8. by   colleen10
    Hi Shenandoah,

    First, I am so sorry about your predicament.

    I am a second semester nursing student and at the beginning of last semester (our first semester of real nursing school) a fellow classmate of mine slipped and fell in her entry way to her home in about the 2nd or 3rd week of class. She broke her arm, both ulna and radial bones and several bones in her wrist. It was a very serious farcture, resulting in some nerve damage and pins in her arm and wrist.

    She had to have surgery but the Dr. was able to put on a type of air cast so that she had more mobility. She spoke with the Doctor who told her he saw no reason for her to discontinue the nursing program because although she did have to be careful and not attempt to lift anything heavy with her broken arm she did have use of it.

    She came back to lab class the following week and our instructor told her that she needed to speak with the dean of our nursing department before she would allow her to continue. So, my classmate went to meet with the dean right then and there who told her she may continue in the program. A day or so later she received a call from the Dean who informs her she cannot continue in the program and that she must drop immediately. Apparently, the clinical instructor was concerned that our classmate would not be able to safely assist the elderly residents we were working with. She was also concerned that in an attempt to perform a skill or assist a resident that she would reinjure her arm and therefore did not want her to continue until she was completely healed.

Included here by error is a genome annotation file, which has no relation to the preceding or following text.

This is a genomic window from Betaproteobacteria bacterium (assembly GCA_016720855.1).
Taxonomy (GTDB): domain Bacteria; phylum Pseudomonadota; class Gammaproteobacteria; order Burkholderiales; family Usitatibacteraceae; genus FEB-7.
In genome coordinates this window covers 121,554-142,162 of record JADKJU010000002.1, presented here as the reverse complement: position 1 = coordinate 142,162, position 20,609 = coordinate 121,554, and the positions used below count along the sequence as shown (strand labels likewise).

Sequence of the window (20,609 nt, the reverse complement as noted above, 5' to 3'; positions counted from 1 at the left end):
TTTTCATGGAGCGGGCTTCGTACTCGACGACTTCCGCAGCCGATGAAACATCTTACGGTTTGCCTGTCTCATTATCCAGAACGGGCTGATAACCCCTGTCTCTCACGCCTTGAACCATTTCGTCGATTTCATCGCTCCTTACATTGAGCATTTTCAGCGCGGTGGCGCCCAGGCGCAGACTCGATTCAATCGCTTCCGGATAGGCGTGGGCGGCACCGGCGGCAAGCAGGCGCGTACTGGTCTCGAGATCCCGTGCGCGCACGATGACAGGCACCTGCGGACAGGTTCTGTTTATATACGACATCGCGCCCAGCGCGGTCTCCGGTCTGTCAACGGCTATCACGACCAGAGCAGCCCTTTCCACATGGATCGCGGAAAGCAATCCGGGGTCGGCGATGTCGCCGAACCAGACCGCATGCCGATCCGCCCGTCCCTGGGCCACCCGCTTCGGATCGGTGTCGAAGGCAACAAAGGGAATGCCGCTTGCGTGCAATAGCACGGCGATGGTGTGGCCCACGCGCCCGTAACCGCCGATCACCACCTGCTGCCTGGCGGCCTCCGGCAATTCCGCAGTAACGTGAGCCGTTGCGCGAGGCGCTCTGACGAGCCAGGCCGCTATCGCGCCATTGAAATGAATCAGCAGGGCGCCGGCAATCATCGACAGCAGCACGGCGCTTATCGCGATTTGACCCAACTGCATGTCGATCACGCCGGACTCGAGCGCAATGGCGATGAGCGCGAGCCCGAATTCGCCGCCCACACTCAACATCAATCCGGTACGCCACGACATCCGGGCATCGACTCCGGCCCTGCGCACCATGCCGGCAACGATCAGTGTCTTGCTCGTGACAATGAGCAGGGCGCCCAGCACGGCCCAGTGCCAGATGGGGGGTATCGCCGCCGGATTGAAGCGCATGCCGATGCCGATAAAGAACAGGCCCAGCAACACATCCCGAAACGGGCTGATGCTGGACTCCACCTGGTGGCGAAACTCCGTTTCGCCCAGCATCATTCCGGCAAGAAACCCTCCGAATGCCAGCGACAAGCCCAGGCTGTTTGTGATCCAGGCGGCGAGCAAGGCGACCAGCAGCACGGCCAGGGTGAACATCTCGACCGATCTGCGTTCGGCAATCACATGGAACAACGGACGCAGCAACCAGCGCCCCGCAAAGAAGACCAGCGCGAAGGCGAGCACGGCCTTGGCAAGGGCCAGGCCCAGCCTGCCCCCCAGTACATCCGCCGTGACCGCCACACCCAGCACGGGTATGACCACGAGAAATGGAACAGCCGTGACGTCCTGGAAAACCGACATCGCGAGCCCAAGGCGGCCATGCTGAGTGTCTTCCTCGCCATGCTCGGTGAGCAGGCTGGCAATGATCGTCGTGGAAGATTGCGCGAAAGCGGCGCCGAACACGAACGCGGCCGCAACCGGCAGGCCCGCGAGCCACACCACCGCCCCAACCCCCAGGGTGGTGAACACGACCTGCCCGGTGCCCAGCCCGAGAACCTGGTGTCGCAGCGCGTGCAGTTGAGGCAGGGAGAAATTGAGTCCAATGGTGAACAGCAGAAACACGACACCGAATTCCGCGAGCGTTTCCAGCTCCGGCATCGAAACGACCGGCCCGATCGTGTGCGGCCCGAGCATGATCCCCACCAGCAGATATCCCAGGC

She had to drop nursing school and is still checking around at other schools to see if she can get in anywhere.

    I really don't know what to tell you. Perhaps if you had a note from you doctor detailing how "un serious" your injury is and when you would be able to have full use of it that would help your case. I think because the semester hasn't even started yet for you, it is easy for them to say "don't worry about it til next semester or next year". Perhaps if it had happened at the end of the semester they would have had to work with you more.